March 31, 2020
5 Easy Nutrition Hacks You Can Do From Home
Written by: Femi Doyle-Marshall
When it comes to food you’ve got to love it.
We consume things to nourish our body. We eat to allow us to be in a peak state or simply survive. As you get past survival the quality of what you eat is something to consider. Not all foods are packed with quality nutrients and that alone is something to be aware of. Awareness of the types of foods you are eating will further arm you when you are out and about searching for meals. Understanding Protein, Fat and Carbohydrates can help you sort everything into the categories as you are eating. Moving beyond, knowledge of serving sizes can drastically improve your results for fat loss, muscle building or general health.
Today is all about understanding Meal Portions and Your Ideal Food Serving Size. Once you have grasped a good understanding of the nutrients you are putting into your system the next step is portioning it out throughout the day. I will dig in deeper into the calculations and total daily portioning in a later post. Just know how many meals feel good for you. If you are a little bit more advanced I am always a fan of knowing how many meals is “personally normal” to eat for me throughout the day. A meal in this case would be something solid. Not a liquid meal, shake or smoothie. The total amount of daily meals will vary for each individual as work, life and personal obligations cause things to change. For example I usually have 4-5 meals a day working around member sessions and coaching.
Where you can begin to ensure you have your needed macronutrients is the meal.
One of the simplest ways to ensure you are getting your daily macros is to have complete meals. A complete meal would consist of protein, fat and carbohydrates. The numbers will vary for each based off your fitness and health goals.
Proper Nutrition Facts
To simplify food instead of telling you to consume 150 g of protein, carbs (carbohydrates) or fat simply we break everything down into packs. Packs are our standard serving sizes in NP you can calculate them by hand as well. Mind you the precision you can have in any meal plan will be better if you were to use a scale. Since you may not be using one this framework to help with your goal. In any meal plan our basic rules will always apply.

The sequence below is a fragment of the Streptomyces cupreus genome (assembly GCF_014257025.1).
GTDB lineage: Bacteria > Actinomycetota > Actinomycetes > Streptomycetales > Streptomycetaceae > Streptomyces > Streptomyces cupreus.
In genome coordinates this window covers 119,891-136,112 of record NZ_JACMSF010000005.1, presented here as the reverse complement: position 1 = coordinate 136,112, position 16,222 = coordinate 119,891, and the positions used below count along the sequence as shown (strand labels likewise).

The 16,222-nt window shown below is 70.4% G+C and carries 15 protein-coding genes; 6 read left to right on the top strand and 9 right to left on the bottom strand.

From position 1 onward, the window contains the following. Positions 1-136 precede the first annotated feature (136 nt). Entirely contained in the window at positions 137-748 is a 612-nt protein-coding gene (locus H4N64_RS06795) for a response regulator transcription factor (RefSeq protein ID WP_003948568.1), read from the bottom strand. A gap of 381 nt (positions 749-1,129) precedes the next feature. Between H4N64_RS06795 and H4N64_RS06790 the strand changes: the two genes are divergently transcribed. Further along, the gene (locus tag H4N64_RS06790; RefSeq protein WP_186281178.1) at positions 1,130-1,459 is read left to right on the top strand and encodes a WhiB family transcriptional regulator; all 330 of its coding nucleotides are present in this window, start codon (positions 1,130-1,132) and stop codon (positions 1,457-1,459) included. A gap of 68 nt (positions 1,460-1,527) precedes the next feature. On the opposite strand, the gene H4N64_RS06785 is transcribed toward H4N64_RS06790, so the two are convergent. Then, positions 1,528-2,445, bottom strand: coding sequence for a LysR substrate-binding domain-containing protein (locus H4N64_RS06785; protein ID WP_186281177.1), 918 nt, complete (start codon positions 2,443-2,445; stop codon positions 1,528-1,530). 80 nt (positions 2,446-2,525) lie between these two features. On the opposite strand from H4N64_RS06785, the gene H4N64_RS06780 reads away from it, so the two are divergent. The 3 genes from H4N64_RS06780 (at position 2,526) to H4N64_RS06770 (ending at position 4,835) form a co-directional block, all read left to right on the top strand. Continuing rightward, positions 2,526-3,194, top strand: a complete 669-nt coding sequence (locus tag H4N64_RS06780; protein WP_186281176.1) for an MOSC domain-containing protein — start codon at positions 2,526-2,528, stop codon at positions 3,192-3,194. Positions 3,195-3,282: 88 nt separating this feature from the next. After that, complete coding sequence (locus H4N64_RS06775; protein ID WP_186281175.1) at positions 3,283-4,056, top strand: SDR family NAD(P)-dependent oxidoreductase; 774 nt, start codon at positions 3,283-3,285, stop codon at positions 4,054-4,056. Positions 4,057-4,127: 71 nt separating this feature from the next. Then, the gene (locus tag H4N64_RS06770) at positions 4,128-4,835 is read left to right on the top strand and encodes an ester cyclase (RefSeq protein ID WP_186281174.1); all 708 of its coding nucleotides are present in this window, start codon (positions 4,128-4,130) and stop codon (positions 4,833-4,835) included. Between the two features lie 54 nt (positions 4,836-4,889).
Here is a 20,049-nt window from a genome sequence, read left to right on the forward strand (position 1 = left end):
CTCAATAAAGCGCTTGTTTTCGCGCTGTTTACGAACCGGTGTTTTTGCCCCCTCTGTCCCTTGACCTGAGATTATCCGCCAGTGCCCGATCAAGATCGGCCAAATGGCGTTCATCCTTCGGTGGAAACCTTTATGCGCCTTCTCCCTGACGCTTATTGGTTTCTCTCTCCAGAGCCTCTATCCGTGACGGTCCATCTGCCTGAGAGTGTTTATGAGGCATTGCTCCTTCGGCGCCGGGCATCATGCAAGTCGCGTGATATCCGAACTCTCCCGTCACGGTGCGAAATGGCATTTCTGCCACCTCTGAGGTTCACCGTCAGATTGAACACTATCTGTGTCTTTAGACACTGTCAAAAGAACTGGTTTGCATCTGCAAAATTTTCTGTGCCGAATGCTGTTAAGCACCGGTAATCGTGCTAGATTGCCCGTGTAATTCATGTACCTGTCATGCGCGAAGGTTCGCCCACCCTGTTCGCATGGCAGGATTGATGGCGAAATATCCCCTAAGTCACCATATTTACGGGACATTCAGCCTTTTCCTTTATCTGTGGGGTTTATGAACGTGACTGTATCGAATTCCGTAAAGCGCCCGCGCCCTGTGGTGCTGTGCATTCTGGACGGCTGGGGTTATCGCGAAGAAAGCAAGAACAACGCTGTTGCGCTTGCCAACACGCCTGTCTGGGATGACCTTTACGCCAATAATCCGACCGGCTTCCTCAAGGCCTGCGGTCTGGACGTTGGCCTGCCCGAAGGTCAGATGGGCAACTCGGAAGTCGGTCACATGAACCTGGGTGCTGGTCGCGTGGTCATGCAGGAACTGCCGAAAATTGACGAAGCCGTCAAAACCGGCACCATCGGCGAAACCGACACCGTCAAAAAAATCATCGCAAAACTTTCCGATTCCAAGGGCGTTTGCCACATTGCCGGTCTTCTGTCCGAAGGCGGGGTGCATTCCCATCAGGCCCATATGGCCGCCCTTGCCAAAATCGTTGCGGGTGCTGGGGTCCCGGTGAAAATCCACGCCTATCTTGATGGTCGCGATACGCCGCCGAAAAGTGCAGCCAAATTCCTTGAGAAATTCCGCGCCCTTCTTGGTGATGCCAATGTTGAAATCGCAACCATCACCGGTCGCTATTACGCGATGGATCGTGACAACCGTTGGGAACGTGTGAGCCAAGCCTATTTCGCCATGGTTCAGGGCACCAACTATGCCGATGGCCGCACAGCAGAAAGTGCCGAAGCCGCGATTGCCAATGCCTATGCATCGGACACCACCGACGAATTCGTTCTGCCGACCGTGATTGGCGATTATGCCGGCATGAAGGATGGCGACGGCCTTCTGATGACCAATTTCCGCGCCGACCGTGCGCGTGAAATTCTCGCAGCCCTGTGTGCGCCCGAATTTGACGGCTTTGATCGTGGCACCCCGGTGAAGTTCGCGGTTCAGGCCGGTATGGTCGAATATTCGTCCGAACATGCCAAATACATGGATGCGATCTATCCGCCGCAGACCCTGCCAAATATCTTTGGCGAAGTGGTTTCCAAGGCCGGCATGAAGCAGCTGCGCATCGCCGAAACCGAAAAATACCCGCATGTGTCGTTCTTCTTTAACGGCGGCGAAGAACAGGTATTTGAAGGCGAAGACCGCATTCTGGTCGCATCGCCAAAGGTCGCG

Packs, Food Serving Size & Ideal Portion Size
As mentioned earlier by simplifying your total intake into packs you will know exactly what to eat and how much of a particular food group. To make the process even easier the images below will provide a visual representation of what each pack portion amount would look like as you create a custom meal plan.
One Pack of Protein or Carbohydrate = 25 grams
Sample Protein Options: Fish, Meat, Poultry
For protein what does it look like?
The fastest way to calculate a portion amount for protein is with your palm. Usually with most meats this can be used as an estimate for ensuring you are around one pack or 25 grams of protein for your meal. 2-3 oz of most meats would equal 25 grams of protein or one pack. One cup of whey protein is also traditionally the same. The photo below provides a great example of what this looks like can be used when you are making your own meal plan.
Sample Carbohydrate Options: Grains, Tubers (potatoes), Fruits
For carbohydrates what does it look like?
With carbohydrates the pack macronutrient numbers can be changed from raw to cooked. Medium to small size tubers, fruits, and 1/2 cup of grains all equal one pack amount. If you are still not sure keep it simple and use the cupped palm method. This is something talked about through a variety of nutrition courses and the team over at Precision Nutrition are using it as well. It is far better to use the cooked portion amounts for rice, pastas and potatoes. This will avoid you over consuming. As per oatmeal dry may be easier to measure and calculate.
One Pack of Fat = 20 grams
Sample Fat Options: Nut butters, seeds, oils
For fat does it look like?
Fat is usually calculated into oz vs grams. You can still use the hand method to determine what it looks like as you a preparing meals. One thumb is closely calculated to one pack of fat or 20 grams. If you wish 2 tablespoons is roughly the same portion amount as well.
And that’s all. A few things to keep in mind when you are preparing your meal plan.
1. A calorie is a calories is a calorie…
You are going to get calories from anything you eat. The serving size of each will determine how much calories or food you put into your body. Be sure to aim for higher quality foods where you can to get the most amount of micronutrients (ie. vitamins & minerals). Anything you eat will go into your food bank.
2. Similarity in MACRO – nutrient numbers
Most foods that are protein, carbohydrates or fats that are not processed share similar macronutrient numbers. If you can tell by the examples provided for the above you can almost take any macronutrient and add it into your meal plan. What will always be top priority is the quality content. Certain foods may be absorbed better by your body. Every body is different.
And that’s it for today. Be sure to post any questions you may have about nutrition on the STRENGTH FORUM many members have found that page quite useful. Otherwise have questions or concerns? Feel free to leave them below along with any comments, thoughts and feedback. If you are looking to get a better understanding of this article I will be sure to post a response.